2012 CyberWatch Year in Review: Social Media

December 15, 2012

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Categories: CyberWatch, News and Announcements, Social Media CyberWatch

Table of Contents

A new initiative for the Citizen Lab, Social Media CyberWatch explores current affairs relating to social media platform governance. These include issues of privacy, security, credibility and trust in relation to platform policies as well as policy-driven technical developments.

This year-end report summarizes several trends and noteworthy happenings of the past 12 months, including an increase in government user data requests, a community governance decision-making debacle, and controversies around various privacy-oriented technical implementations.

Government Requests for Social Media Data

As revealed in a number of documents published this year, governments from around the world are increasingly interacting with online service providers in order to surveil and censor citizens. To varying degrees, social media platforms comply with government requests and provide notice to users of such actions.

Transparency Reports: User data requests on the rise

Transparency reports released by web powerhouses Google and Twitter this year revealed a rise in government-initiated censorship and data access requests. Google’s report states that the United States, by far, made the most requests for user data, followed by India, Brazil, France and Germany. The United States made 7,969 requests for user data between January and June 2012, an increase in 33 percent from the same period last year.

Twitter’s report similarly shows that roughly 80 percent of the 849 government requests for user data in the first half of 2012 came from the United States. Twitter stated that it received more requests for user data in the first half of 2012 than in the entirety of 2011.

Twitter censorship

Twitter launched its country-specific censorship platform this year, which can withhold certain tweets or accounts from being displayed in certain countries. Twitter claims that censored material — referred to as “country withheld content” — is only blocked reactively; currently there is no automated filtering taking place. The rationale for “withholding” tweets is to ensure compliance with the platform’s rules, which clearly state that international users “agree to comply with all local laws regarding online conduct and acceptable content.”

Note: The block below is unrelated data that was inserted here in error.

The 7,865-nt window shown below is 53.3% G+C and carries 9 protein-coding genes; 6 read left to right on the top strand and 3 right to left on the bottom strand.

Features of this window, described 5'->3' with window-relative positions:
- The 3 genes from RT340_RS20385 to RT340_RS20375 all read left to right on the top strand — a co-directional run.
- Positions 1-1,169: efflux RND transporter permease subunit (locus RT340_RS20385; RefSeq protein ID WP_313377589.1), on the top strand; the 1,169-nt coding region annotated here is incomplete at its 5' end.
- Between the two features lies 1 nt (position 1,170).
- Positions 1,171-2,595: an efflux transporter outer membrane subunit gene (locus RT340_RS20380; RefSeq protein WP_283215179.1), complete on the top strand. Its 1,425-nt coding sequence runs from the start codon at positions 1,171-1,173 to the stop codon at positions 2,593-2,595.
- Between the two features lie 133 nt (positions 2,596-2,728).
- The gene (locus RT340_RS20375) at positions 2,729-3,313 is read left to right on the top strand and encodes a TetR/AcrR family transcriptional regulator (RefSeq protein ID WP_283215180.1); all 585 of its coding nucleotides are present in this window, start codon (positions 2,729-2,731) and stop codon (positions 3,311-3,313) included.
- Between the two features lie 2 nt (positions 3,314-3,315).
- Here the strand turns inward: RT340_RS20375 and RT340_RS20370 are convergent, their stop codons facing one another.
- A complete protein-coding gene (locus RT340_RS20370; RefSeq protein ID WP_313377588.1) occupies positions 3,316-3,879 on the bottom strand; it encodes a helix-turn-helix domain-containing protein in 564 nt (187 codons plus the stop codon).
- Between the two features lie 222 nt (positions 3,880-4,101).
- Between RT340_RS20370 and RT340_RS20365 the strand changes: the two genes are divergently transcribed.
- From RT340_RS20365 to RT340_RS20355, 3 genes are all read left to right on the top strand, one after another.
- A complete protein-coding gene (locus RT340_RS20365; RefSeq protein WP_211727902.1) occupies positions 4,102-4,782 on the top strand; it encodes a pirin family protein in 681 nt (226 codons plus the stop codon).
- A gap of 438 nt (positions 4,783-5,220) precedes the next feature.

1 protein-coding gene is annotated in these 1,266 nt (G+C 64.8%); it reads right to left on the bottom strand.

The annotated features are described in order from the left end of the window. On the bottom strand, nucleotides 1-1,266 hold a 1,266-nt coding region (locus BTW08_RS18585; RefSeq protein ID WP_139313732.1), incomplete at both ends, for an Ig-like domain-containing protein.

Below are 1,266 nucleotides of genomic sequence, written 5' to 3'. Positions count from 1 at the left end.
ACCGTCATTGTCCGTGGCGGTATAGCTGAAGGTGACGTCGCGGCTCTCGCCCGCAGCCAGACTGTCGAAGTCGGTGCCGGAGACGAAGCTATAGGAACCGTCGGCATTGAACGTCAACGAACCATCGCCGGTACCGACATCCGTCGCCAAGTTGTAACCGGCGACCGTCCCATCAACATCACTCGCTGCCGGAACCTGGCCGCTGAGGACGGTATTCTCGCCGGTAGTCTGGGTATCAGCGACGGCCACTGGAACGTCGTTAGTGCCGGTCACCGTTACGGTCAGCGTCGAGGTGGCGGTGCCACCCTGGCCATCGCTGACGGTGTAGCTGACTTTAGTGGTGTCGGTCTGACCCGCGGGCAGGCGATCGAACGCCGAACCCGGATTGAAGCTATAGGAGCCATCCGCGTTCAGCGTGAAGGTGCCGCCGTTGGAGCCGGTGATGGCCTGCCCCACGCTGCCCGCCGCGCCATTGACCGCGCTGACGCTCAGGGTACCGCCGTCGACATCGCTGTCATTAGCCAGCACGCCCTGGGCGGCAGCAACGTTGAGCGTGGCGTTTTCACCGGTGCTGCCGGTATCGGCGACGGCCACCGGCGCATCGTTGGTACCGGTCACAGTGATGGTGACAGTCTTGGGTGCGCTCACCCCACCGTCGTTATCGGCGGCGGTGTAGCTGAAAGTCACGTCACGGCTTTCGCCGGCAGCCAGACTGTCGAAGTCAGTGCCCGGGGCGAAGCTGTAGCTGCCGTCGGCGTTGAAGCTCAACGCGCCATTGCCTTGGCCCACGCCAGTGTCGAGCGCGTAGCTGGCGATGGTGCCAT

Upon the announcement of this platform, citizens took to Twitter to protest the move, with a particularly vocal group from Saudi Arabia decrying censorship, and wondering if the move was at all related to Saudi Prince Walid bin Talal’s US$300 million investment in the platform. This platform made major news when Twitter blocked the account of a German Neo-Nazi group on the grounds that pro-Nazi speech is banned in Germany after Twitter received a request to block the group from the German government. For free speech advocates, this enforcement sets a dangerous precedent for social media censorship worldwide.

Who has your back?

This May, the Electronic Frontier Foundation (EFF) released When the Government Comes Knocking, Who Has Your Back?, its “Second Annual Report on Online Service Providers’ Privacy and Transparency Practices Regarding Government Access to User Data”. The report assessed various Online Service Provider’s (OSP) performance in the categories of committing to inform users of government data requests, transparency about when and how often they provide data to government, and whether they fight for user rights in court or in the United States Congress. Twitter performed admirably, scoring 3.5 out of 4 stars, with Google and LinkedIn at 3, Facebook at 1.5, Microsoft, Apple and Yahoo at 1 and FourSquare and MySpace at 0. An example cited in the report outlines how Twitter defended user privacy in court in the face of a government subpoena. Specifically, Twitter defended Malcolm Harris, an Occupy Wall Street protestor, in New York City Criminal Court, but eventually provided the requested account data after months of legal proceedings. The provided Twitter posts were used as evidence to convict Harris of disorderly conduct.